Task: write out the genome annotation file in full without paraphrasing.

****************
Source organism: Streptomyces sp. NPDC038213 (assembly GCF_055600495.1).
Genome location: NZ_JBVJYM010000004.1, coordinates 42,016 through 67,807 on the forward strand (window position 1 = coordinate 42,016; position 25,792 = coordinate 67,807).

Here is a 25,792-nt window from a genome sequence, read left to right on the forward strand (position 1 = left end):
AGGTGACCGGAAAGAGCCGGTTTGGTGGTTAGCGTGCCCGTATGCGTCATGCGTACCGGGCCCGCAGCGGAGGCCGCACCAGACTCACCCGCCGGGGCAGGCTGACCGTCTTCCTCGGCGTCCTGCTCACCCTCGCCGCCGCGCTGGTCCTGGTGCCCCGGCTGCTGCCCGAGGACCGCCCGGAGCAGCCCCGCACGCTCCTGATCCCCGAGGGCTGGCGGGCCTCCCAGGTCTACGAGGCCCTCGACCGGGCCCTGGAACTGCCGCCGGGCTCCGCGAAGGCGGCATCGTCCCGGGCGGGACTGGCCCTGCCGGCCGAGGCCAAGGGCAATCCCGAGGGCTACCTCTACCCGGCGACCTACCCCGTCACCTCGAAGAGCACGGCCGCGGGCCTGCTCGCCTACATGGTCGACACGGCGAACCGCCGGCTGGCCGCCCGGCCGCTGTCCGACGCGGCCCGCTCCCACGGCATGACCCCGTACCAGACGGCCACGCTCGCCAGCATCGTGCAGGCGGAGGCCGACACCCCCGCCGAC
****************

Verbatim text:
Source organism: Streptomyces sp. NPDC038213 (assembly GCF_055600495.1).
Genome location: NZ_JBVJYM010000004.1, coordinates 42,016 through 67,807 on the forward strand (window position 1 = coordinate 42,016; position 25,792 = coordinate 67,807).

Here is a 25,792-nt window from a genome sequence, read left to right on the forward strand (position 1 = left end):
AGGTGACCGGAAAGAGCCGGTTTGGTGGTTAGCGTGCCCGTATGCGTCATGCGTACCGGGCCCGCAGCGGAGGCCGCACCAGACTCACCCGCCGGGGCAGGCTGACCGTCTTCCTCGGCGTCCTGCTCACCCTCGCCGCCGCGCTGGTCCTGGTGCCCCGGCTGCTGCCCGAGGACCGCCCGGAGCAGCCCCGCACGCTCCTGATCCCCGAGGGCTGGCGGGCCTCCCAGGTCTACGAGGCCCTCGACCGGGCCCTGGAACTGCCGCCGGGCTCCGCGAAGGCGGCATCGTCCCGGGCGGGACTGGCCCTGCCGGCCGAGGCCAAGGGCAATCCCGAGGGCTACCTCTACCCGGCGACCTACCCCGTCACCTCGAAGAGCACGGCCGCGGGCCTGCTCGCCTACATGGTCGACACGGCGAACCGCCGGCTGGCCGCCCGGCCGCTGTCCGACGCGGCCCGCTCCCACGGCATGACCCCGTACCAGACGGCCACGCTCGCCAGCATCGTGCAGGCGGAGGCCGACACCCCCGCCGAC